PAYNESVILLE — The winds whipped up a steady procession of whitecaps on Lake Koronis as a small flotilla of kayaks and a canoe launched last Saturday afternoon.
“A horrifically, terrible day for being on the water,” said Bill Virant. He was among those who paddled into the rough waters all the same.
It was too important not to do so, according to Virant, a retired educator in Paynesville. The small contingent of five paddlers wanted to make a statement by participating in the May 29 Save the Boundary Waters Flotilla Paddle Day of Action, he explained.
Virant is a veteran paddler of the Boundary Waters Canoe Area Wilderness, and a member of the board of directors for the Crow River Trail Guards. For nearly three decades the Paynesville organization has provided young people with opportunities to appreciate the outdoors.
On most Saturdays, as many as 30 youth will join to take care of the trails along the North Fork of the Crow River in Paynesville. The youth are rewarded for their work with outdoor adventures, including whitewater rafting and an annual trip to the BWCAW.
Seventy-five miles, 27 portages, four nights and five days. That’s the itinerary for the annual BWCAW trek starting at the Little Indian Sioux North entry. Adult leaders in the Trail Guards have been leading youth, ages 12 to 15, on this annual test of their mettle since 1995.
Virant said the experience is almost magical. It’s a challenging and even grueling pace. He’s watched young people balk at the idea of picking up a 40-pound pack or canoe and carry them over portages, including one on the route that is one mile in length. At the end of the portage, you can see it in their eyes, said Virant. The sense of accomplishment is real. “So empowering,” he said.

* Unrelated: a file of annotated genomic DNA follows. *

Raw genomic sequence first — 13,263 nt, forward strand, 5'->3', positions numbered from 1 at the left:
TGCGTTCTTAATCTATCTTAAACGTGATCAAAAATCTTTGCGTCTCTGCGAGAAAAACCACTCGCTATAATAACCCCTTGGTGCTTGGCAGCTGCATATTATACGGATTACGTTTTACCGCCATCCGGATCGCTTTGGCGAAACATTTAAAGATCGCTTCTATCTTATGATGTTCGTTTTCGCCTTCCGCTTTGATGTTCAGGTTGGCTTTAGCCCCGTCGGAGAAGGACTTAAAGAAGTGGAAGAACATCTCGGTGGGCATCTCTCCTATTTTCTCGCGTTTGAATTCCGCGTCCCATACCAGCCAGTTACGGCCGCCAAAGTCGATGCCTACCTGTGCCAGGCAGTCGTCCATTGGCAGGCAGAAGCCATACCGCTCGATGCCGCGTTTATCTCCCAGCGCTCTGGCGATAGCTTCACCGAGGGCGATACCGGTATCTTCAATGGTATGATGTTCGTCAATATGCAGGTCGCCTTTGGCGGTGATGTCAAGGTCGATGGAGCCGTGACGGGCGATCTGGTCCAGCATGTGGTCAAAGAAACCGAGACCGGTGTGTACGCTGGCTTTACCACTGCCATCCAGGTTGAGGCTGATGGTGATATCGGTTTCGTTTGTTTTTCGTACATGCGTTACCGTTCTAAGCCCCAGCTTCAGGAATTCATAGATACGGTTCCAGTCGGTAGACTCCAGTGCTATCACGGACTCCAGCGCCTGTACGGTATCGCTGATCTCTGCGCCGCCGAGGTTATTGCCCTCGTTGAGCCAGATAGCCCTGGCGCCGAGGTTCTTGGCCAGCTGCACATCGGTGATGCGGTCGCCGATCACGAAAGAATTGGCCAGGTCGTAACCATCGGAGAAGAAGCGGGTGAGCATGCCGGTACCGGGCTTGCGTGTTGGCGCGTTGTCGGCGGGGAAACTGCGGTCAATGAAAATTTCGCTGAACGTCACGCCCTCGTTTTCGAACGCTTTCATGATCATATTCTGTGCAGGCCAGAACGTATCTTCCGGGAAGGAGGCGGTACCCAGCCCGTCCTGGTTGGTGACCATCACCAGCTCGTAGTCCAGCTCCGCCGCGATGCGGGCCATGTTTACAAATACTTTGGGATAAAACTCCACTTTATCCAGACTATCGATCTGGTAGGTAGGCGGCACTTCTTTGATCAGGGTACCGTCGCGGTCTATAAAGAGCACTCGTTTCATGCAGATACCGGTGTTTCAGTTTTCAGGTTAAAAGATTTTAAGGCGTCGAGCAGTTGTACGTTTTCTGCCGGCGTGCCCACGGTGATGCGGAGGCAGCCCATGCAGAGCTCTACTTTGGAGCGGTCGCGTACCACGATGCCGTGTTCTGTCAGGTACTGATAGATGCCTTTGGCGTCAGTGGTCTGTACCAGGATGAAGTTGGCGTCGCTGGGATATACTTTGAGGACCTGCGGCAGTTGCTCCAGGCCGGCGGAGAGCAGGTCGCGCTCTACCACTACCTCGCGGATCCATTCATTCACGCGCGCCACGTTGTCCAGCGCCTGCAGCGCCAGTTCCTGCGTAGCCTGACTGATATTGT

The Trail Guard leader said he is among those who are concerned that we could lose a precious natural resources by allowing a Chilean company to build a sulfide-ore copper mine on the edge of the BWCAW. Its proposed location puts it within the Kawishiwi River flowage, which runs directly into the BWCAW. Opponents of the proposal fear that it’s just a matter of time before the heap of acid bearing rocks that would be unearthed at the site contaminate the waterway.
Virant has attended public hearings on the proposal. He said he heard the most poignant message in Duluth, when a man who said he was from the School of Mines in Rapid City, South Dakota spoke. “I have never seen a copper sulfide mine turn into anything more than a super fund costing billions of dollars to clean up. They all become a toxic waste dump,” Virant said the man testified.
He said he understands the economic development concerns for residents in northeastern Minnesota, but believes there are options besides “mining or no mining.” He points to the good-paying jobs at Marvin Windows in Warroad as proof that manufacturing and other economic endeavors can succeed in the state’s north country.
The Campaign to Save the Boundary Waters sponsored the national day of solitary for the Boundary Waters. Over 50 paddlers took to the waters of Bde Maka Ska Lake in Minneapolis, host site for the event, according to Jeremy Druker with the Campaign to Save the Boundary Waters.
He said the event was all about raising awareness about the risks the proposed mine represents. While the decisions that matter for the project will ultimately be made in the halls of government, public opinion matters. “The more people know about the issue, the more concerned they are,” said Druker.
Virant said he has been surprised when sitting around the campfire and chatting with friends. He continues to find people who haven’t been paying attention to the issue.
At the heart of it all for him is a desire to protect this special place for young people. The Trail Guard’s mission is to connect kids to the outdoors. The wilderness experience can be transformative for young people, said Virant. “It’s fun to see kids getting along and enjoying the outdoors,” he said.